I work as a network technician for a K-8 school. My job, and the job of my small team, is to provide infrastructure and other equipment to our staff and students. Thankfully, we have an eager bunch who are anxious to learn. This proves beneficial to us because, frankly, we'd never get anything done if every student (or teacher) who didn't know how to cut/paste came running to us for support. That's not to say we don't assist people, or that we don't have busy days, only that smaller, more well-known problems can be handled by our staff--or, in this case, our community. Granted, we're also not some big company selling our product to consumers and then wiping our hands of any and all responsibility. Like with my humble tech team, a reasonable amount of service should be expected, but I strongly believe end users should be able to educate themselves. That said, I'm still gonna mash "0" until I get a human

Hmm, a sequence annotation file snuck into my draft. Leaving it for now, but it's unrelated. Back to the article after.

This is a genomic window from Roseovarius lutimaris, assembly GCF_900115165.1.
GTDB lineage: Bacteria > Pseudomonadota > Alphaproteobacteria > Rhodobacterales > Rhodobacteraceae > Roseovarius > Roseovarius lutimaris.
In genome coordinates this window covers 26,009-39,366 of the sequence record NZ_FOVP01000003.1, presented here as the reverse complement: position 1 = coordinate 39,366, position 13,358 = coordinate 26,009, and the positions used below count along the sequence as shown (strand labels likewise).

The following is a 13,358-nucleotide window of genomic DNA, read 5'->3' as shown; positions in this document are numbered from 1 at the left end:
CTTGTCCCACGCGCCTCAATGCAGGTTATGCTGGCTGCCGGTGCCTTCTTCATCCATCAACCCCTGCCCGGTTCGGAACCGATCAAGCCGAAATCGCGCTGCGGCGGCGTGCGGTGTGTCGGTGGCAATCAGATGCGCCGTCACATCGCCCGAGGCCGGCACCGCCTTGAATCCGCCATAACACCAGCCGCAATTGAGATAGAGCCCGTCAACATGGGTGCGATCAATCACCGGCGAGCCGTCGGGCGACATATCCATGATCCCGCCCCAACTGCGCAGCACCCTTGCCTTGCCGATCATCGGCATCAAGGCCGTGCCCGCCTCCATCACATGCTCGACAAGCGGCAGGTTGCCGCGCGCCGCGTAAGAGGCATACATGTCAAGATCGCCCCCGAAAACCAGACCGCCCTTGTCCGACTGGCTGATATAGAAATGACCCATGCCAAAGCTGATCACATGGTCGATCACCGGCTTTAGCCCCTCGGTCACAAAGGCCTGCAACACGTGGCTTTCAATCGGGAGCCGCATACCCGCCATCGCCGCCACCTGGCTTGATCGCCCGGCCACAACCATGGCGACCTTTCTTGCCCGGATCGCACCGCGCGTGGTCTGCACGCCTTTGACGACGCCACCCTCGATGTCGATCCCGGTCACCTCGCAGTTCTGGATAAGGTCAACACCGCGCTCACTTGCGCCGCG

It sounds like you've been fairly lucky in this respect, but I know of many cases where someone has portrayed themselves as what they think the other person wants rather than what they really are. And when that happens, meeting in person has a very high chance of disaster.It's a double edged sword, and no, I would not recommend meeting with someone after three weeks of chatting. Make sure you have a darn good idea who they are, even if it means phone calls and chatting for years. Then again, I don't have to educate anyone here about things like that. Ultimately, I'm arguing the added anonymity can help direct attention to the things that really matter. Things like personality, a sense of humor, and other attributes that lurk just beneath the surface. If all of that is a sham to begin with, the point is moot. If, however, two people come to know one another on such a level, it's a lot easier for them to carry that relationship into real life.